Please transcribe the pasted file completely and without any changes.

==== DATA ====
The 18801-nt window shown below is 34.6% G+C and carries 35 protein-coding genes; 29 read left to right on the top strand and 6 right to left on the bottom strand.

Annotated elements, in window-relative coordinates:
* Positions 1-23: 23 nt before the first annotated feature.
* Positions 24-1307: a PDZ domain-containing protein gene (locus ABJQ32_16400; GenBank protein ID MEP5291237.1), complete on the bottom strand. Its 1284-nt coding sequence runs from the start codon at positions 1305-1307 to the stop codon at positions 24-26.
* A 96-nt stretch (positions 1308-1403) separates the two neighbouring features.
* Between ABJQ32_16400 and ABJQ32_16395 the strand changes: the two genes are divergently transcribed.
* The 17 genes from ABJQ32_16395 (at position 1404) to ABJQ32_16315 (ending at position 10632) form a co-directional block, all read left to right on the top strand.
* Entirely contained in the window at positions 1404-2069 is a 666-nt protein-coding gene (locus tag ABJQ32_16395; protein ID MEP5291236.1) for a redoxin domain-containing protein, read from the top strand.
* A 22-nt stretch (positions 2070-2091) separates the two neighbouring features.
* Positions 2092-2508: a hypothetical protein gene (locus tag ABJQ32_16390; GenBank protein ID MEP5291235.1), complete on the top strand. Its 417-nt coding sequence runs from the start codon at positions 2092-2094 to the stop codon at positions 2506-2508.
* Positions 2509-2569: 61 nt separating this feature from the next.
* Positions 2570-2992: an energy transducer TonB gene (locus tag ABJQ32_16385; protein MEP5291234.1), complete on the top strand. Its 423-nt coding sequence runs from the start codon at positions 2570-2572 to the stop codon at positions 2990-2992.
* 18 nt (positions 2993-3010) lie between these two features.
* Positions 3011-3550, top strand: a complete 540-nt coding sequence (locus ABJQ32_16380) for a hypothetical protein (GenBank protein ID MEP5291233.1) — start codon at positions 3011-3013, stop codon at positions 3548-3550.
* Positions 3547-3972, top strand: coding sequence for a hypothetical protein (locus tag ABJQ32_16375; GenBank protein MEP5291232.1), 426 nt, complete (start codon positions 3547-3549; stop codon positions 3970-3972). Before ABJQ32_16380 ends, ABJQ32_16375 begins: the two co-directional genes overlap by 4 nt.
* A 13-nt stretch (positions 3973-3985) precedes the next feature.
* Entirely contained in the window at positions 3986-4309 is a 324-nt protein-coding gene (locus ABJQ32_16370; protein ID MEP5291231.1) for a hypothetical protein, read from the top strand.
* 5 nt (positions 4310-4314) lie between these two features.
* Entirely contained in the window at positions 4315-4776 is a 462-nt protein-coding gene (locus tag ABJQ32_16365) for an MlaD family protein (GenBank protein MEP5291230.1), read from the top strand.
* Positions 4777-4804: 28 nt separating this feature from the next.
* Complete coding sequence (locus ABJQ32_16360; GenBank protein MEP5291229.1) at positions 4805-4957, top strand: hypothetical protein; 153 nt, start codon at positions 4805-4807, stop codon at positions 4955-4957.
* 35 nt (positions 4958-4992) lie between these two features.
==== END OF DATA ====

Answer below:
The 18801-nt window shown below is 34.6% G+C and carries 35 protein-coding genes; 29 read left to right on the top strand and 6 right to left on the bottom strand.

Annotated elements, in window-relative coordinates:
* Positions 1-23: 23 nt before the first annotated feature.
* Positions 24-1307: a PDZ domain-containing protein gene (locus ABJQ32_16400; GenBank protein ID MEP5291237.1), complete on the bottom strand. Its 1284-nt coding sequence runs from the start codon at positions 1305-1307 to the stop codon at positions 24-26.
* A 96-nt stretch (positions 1308-1403) separates the two neighbouring features.
* Between ABJQ32_16400 and ABJQ32_16395 the strand changes: the two genes are divergently transcribed.
* The 17 genes from ABJQ32_16395 (at position 1404) to ABJQ32_16315 (ending at position 10632) form a co-directional block, all read left to right on the top strand.
* Entirely contained in the window at positions 1404-2069 is a 666-nt protein-coding gene (locus tag ABJQ32_16395; protein ID MEP5291236.1) for a redoxin domain-containing protein, read from the top strand.
* A 22-nt stretch (positions 2070-2091) separates the two neighbouring features.
* Positions 2092-2508: a hypothetical protein gene (locus tag ABJQ32_16390; GenBank protein ID MEP5291235.1), complete on the top strand. Its 417-nt coding sequence runs from the start codon at positions 2092-2094 to the stop codon at positions 2506-2508.
* Positions 2509-2569: 61 nt separating this feature from the next.
* Positions 2570-2992: an energy transducer TonB gene (locus tag ABJQ32_16385; protein MEP5291234.1), complete on the top strand. Its 423-nt coding sequence runs from the start codon at positions 2570-2572 to the stop codon at positions 2990-2992.
* 18 nt (positions 2993-3010) lie between these two features.
* Positions 3011-3550, top strand: a complete 540-nt coding sequence (locus ABJQ32_16380) for a hypothetical protein (GenBank protein ID MEP5291233.1) — start codon at positions 3011-3013, stop codon at positions 3548-3550.
* Positions 3547-3972, top strand: coding sequence for a hypothetical protein (locus tag ABJQ32_16375; GenBank protein MEP5291232.1), 426 nt, complete (start codon positions 3547-3549; stop codon positions 3970-3972). Before ABJQ32_16380 ends, ABJQ32_16375 begins: the two co-directional genes overlap by 4 nt.
* A 13-nt stretch (positions 3973-3985) precedes the next feature.
* Entirely contained in the window at positions 3986-4309 is a 324-nt protein-coding gene (locus ABJQ32_16370; protein ID MEP5291231.1) for a hypothetical protein, read from the top strand.
* 5 nt (positions 4310-4314) lie between these two features.
* Entirely contained in the window at positions 4315-4776 is a 462-nt protein-coding gene (locus tag ABJQ32_16365) for an MlaD family protein (GenBank protein MEP5291230.1), read from the top strand.
* Positions 4777-4804: 28 nt separating this feature from the next.
* Complete coding sequence (locus ABJQ32_16360; GenBank protein MEP5291229.1) at positions 4805-4957, top strand: hypothetical protein; 153 nt, start codon at positions 4805-4807, stop codon at positions 4955-4957.
* 35 nt (positions 4958-4992) lie between these two features.